What is your success rate?
Obviously long-term abstinence is the goal, but ‘success’ is far more than that. Even people who stay with us for a very short time experience something of how different life can be, of life in a Christian environment, crime- and substance-free. Many guys who we would not consider ‘successes’ at the time, contact us years later and say what an impact their time at Yeldall had upon them. Our latest monitoring shows that, of those who have completed Phases 1-3 between six and 27 months ago:
- Over 85% were currently drug and alcohol free
- 78% were in employment, voluntary work or training
This is encouraging, particularly given that the men who come to us tend to come with very high levels of need (experience of homelessness, time in prison, mental health problems, and long-term addictions).
How long are your programmes?
The Phase 1 & 2 programmes last 12-24 weeks and the Phase 3 Lodge programme lasts 18-24 weeks.
Do you offer a detox?
This is not available at the current time. Please contact us and we can help point you in the direction of services that can assist.
What does it mean that you are a Christian programme?
We are a programme with a Christian ethos. We accept men of all faiths and none, recognising freedom of choice in faith, as in other areas. We offer the option to attend a variety of churches in the area so residents will be able to experience a range of different services. There are two other Christian activities during the week: an ‘Exploring Faith’ group and an informal ‘Fellowship’ meeting. No-one is under any pressure to take an active part if they do not want to, but everyone is asked to respect these times and others taking part in them.
Is it a 12-step programme?
All the 12-step material is covered. However, we cover much more than just the 12 steps within our integrative and comprehensive interactive group teaching programme.
What does a typical day on the programme involve?
The programme consists of a blend of work-therapy, interactive groups, one-to-one counselling and personal development time. No two days are ever the same but, over the course of a working week, these elements will be included, along with recreation and exercise, leisure time and a shopping trip.
How are residents referred to you?
The initial contact can come in all sorts of ways – families, solicitors, prisons, probation, GPs, the men themselves – but the most common way is through their local drug or alcohol service.
How are residents’ places funded?
Some residents’ places are still funded through the ‘traditional’ route of the drug or alcohol team in their area. In addition, we accept people who are privately funded, by themselves, their family or their church. For the increasing number of men who cannot obtain funding through any of these routes, our Good Samaritan Fund is able to sponsor the places of a number of men, giving them a chance that they would not otherwise have. In all cases, we expect our residents to contribute financially to their own recovery, normally through a proportion of their Universal Credit. In addition, we support residents in claiming Housing Benefit to cover the accommodation element of our costs.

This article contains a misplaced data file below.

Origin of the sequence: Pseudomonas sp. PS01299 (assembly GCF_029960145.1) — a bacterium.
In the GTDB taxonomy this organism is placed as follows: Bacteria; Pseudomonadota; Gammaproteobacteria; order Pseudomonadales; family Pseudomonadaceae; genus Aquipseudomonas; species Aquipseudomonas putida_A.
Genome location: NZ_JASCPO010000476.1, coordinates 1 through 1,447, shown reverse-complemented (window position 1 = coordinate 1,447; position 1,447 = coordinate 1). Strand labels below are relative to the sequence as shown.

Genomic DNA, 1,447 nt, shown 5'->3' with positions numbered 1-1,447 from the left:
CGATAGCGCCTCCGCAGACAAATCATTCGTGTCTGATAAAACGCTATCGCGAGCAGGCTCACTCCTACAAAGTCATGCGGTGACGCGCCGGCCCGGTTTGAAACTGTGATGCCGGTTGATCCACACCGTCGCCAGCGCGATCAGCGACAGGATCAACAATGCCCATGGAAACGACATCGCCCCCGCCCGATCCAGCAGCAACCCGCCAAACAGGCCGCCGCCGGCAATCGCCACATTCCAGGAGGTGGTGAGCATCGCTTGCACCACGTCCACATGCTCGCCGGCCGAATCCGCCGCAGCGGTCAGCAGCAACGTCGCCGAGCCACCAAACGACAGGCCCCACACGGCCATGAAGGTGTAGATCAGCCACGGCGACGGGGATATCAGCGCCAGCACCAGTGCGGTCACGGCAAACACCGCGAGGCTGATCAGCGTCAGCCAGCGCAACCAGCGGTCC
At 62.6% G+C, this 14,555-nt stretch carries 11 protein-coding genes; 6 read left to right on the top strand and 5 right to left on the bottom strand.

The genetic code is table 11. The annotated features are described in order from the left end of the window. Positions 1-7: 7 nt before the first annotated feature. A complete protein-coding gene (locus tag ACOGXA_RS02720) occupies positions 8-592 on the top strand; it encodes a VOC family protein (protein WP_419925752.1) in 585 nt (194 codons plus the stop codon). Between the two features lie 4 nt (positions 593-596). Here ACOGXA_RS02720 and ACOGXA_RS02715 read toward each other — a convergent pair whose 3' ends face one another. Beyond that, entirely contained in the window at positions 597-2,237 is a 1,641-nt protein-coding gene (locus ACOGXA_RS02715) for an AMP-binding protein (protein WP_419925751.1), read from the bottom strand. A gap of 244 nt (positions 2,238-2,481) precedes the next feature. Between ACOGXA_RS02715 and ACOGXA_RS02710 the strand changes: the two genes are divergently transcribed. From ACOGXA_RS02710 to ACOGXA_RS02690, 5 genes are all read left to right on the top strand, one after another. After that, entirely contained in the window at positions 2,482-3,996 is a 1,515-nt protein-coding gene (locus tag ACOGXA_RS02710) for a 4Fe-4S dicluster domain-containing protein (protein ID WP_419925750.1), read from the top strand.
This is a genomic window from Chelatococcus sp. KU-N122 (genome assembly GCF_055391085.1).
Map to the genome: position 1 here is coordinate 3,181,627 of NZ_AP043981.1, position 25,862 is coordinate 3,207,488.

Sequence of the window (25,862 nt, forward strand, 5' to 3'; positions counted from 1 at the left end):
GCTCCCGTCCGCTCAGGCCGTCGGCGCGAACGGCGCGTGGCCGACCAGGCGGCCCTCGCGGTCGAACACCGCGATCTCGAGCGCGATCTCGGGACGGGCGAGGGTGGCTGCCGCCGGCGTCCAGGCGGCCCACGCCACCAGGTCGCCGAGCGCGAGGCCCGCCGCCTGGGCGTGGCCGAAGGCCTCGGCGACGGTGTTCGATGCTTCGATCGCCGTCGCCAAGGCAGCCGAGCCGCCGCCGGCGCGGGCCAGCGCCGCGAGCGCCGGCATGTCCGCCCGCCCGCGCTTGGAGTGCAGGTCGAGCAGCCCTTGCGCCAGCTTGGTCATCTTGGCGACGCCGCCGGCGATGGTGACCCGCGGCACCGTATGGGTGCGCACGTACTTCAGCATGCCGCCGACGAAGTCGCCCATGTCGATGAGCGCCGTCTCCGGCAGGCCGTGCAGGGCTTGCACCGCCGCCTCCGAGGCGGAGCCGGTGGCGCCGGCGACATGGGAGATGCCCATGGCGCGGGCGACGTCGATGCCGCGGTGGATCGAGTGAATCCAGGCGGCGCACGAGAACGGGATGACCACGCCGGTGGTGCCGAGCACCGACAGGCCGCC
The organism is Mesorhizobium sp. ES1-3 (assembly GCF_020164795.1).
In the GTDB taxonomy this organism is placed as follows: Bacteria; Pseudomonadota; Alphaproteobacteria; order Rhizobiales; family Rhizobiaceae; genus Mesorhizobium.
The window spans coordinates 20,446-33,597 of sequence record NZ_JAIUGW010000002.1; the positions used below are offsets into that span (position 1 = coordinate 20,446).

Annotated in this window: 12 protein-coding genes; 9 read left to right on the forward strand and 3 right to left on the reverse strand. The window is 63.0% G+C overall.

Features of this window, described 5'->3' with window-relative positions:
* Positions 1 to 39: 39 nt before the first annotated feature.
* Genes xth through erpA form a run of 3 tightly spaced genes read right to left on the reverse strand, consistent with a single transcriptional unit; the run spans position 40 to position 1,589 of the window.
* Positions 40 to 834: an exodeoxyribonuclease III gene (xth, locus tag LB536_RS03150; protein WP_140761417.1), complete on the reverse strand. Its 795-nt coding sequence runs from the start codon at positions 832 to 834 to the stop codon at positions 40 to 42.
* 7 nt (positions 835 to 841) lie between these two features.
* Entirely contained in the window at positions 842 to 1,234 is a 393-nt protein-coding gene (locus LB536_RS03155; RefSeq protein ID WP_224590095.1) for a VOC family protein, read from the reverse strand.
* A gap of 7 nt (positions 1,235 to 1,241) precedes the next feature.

About 50% of our total costs, including the entirety of the Good Samaritan Fund are funded through the kind support of many churches, trust funds and individuals, without whom we simply would not be able to function as we do.
How much does the programme cost?
Our standard weekly fees (which are ‘topped-up’ through the generous
giving of our supporters) are:
- Phase One, Manor Programme – £770 per week
- Phase Two, Manor Programme – £630 per week
- Phase Three – Funded through Housing Benefit; if not eligible, £475 per month
- Phase Four – Funded through Housing Benefit or rent
How long will it take for me to get a place at yeldall manor?
This can vary enormously, depending on your situation. As long as there are available places on the programme and you having funding in place, then it is possible to arrive in a very short time. However, realistically, it tends to take a number of weeks before all the references have been received and funding has been confirmed etc.
What happens to the residents when they leave?
When residents complete Phases 1 and 2, they often feel like their rehabilitation is over. In fact, the hard work is only just beginning. To help them with this transition, the Phase 3 programme reintroduces them to independent living, where they have to shop, cook and clean for themselves and manage their own time. They go out to voluntary work in the community two days a week, engage in therapy groups and one-to-one counselling, and are encouraged to build relationships within local churches and AA/NA groups. Following this, residents can continue to our Phase 4 supported employment and/or Aftercare accommodation. Even if they don’t take this up, we will help and support them as they look for accommodation and paid employment or training and continue to support them through regular key-working sessions from our Aftercare team, if they want this.
Do you take women?
We only take men, but there are various Christian and non-Christian centres that do take women (e.g. Hebron House, Kenward Trust) see Choices Rehabs or the Yeldall Resource Sheet for more options. We have just launched Esthertime for women – a helpline in the first instance, to be followed by short-term support groups. Contact Mandy on 07828 478 470 for more information.